Further to my “Garden commission Post ” last month, I installed the Crown Imperial Lily (Fritillaria imperialis) Pod sculpture in the lovely garden of the painter Philippa Bayliss yesterday. Like the time I first visited her garden, it was a beautiful sunny day for installing the work. Her garden is on the Carlow Garden Trail and her garden is listed as The Meadows (description below from Carlow Co. Council booklet)
The Meadows is positioned in a small estate in Myshall village with views extending to the Wicklow Mountains, the Carlow Ridge and Mount Leinster. The plot at No. 7 is about a third of an acre and slopes steeply into the hillside with the back shaded by sycamores.
Since developing a deep love of plants as a child, the garden has been integral to owner, Philippa Bayliss’s work as a painter. The concept for this garden came from a garden in Gravesend on a wind swept pebble beach, the Lady and the Unicorn Tapestries, Persian miniatures, Chinese landscape scrolls and Capability Brown’s integration of garden and landscape. Gravel over myplex is used as a foundation and the large granite boulders have been sourced from a local farmer. In front of the house there are plantings of pampas grass, miscanthus, dwarf and prostrate conifers, orange fennel, watsonia, kniphofia, fox gloves, heathers and catmint. The back garden, which contains Philippa’s summer studio, is planted with an informal hedge of shrub roses and some interesting trees interspersed with mostly herbaceous plants, set into gravel. This area has been designed with low maintenance in mind, needing no mechanical tools and only intermittent hard work to keep it in order. A visit to The Meadows demonstrates what can be achieved with a small budget and limited time, and will certainly inspire others in a similar situation to create something of beauty.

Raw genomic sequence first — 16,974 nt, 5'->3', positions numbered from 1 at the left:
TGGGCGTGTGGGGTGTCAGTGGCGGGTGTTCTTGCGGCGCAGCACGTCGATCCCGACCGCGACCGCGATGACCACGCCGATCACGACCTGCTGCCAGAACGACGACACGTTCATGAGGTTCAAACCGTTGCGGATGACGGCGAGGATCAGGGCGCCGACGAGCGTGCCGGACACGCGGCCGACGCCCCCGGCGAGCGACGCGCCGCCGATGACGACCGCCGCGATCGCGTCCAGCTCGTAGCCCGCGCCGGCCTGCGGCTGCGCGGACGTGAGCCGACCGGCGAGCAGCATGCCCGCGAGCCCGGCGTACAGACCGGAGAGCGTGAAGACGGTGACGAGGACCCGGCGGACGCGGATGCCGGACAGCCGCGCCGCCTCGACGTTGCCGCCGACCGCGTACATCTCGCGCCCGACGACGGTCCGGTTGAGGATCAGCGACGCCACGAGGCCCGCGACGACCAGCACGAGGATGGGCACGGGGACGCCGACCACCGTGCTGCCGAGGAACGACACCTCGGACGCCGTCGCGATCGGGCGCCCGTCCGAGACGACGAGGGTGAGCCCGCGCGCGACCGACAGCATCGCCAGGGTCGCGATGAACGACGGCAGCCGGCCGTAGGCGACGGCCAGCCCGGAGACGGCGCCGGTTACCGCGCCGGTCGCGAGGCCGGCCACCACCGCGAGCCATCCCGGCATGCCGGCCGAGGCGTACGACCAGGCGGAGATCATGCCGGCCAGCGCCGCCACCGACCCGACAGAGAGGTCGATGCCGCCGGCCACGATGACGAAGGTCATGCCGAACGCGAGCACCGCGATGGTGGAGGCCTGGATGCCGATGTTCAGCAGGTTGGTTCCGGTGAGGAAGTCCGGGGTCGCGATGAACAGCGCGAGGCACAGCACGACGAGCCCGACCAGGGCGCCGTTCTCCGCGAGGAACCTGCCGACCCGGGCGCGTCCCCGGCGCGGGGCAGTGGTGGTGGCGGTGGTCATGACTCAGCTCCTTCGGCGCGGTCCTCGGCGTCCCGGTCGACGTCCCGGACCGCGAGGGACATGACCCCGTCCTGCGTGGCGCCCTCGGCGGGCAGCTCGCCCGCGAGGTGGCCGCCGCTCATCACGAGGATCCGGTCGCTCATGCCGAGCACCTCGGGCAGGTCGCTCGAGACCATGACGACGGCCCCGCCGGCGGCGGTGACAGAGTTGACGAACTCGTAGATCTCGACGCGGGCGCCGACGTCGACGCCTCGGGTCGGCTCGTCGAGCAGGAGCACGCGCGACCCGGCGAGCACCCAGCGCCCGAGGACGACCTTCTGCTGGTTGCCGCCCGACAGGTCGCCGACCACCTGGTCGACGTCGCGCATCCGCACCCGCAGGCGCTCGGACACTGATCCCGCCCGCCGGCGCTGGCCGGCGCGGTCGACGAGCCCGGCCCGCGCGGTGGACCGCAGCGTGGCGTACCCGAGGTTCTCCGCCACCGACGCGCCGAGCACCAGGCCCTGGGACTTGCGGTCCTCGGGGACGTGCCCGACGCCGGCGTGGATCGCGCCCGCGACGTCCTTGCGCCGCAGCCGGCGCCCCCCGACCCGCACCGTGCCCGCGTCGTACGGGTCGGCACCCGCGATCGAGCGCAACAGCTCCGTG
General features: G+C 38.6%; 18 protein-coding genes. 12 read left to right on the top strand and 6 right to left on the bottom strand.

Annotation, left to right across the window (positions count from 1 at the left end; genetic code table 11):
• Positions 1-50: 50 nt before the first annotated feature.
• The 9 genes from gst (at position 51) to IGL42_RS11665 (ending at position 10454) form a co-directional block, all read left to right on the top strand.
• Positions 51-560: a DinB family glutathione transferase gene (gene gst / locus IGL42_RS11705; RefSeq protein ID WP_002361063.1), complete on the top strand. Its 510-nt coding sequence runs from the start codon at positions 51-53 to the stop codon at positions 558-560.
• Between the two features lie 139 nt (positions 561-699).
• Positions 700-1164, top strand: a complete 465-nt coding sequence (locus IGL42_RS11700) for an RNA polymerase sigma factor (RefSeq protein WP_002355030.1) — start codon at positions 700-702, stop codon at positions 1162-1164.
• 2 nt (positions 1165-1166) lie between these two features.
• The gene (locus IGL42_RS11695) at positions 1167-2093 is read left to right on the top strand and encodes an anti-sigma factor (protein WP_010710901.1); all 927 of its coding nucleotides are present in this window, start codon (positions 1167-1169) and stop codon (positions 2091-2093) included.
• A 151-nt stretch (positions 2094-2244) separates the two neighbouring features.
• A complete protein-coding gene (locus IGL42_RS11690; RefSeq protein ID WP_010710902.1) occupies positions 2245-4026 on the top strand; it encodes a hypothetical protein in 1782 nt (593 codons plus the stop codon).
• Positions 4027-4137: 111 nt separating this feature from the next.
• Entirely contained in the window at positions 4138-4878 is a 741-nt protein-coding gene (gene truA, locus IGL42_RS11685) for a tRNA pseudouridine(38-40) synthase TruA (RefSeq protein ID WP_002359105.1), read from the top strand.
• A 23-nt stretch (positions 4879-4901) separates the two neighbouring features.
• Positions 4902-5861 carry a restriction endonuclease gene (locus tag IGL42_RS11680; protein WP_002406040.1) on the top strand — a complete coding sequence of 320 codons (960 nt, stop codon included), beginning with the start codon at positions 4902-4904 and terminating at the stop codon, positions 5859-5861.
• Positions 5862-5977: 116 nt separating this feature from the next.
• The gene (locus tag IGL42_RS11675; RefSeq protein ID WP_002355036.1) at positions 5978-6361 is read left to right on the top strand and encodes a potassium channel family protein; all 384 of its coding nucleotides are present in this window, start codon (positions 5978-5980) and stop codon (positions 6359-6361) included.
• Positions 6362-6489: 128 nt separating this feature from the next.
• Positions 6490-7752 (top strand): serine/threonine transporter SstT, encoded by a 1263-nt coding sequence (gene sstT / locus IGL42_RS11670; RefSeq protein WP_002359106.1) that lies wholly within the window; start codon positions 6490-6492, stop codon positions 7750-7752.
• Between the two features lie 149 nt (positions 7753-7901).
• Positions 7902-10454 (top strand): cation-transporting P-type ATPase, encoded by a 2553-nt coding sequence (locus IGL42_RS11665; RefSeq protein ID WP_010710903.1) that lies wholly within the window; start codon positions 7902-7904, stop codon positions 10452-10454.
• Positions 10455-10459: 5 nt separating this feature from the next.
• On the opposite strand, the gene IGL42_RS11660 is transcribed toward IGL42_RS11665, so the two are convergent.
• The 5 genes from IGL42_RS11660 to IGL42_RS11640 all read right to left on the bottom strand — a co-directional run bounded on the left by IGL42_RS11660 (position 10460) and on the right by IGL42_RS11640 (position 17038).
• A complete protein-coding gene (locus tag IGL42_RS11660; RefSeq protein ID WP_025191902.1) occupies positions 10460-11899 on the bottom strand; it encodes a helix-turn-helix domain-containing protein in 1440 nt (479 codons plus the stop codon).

The carving process
Yesterday, I pinned the lily pod sculpture to a previously selected granite boulder in Philippa’s garden. Her dog seemed very impressed. Thanks to Cathy for taking the photos.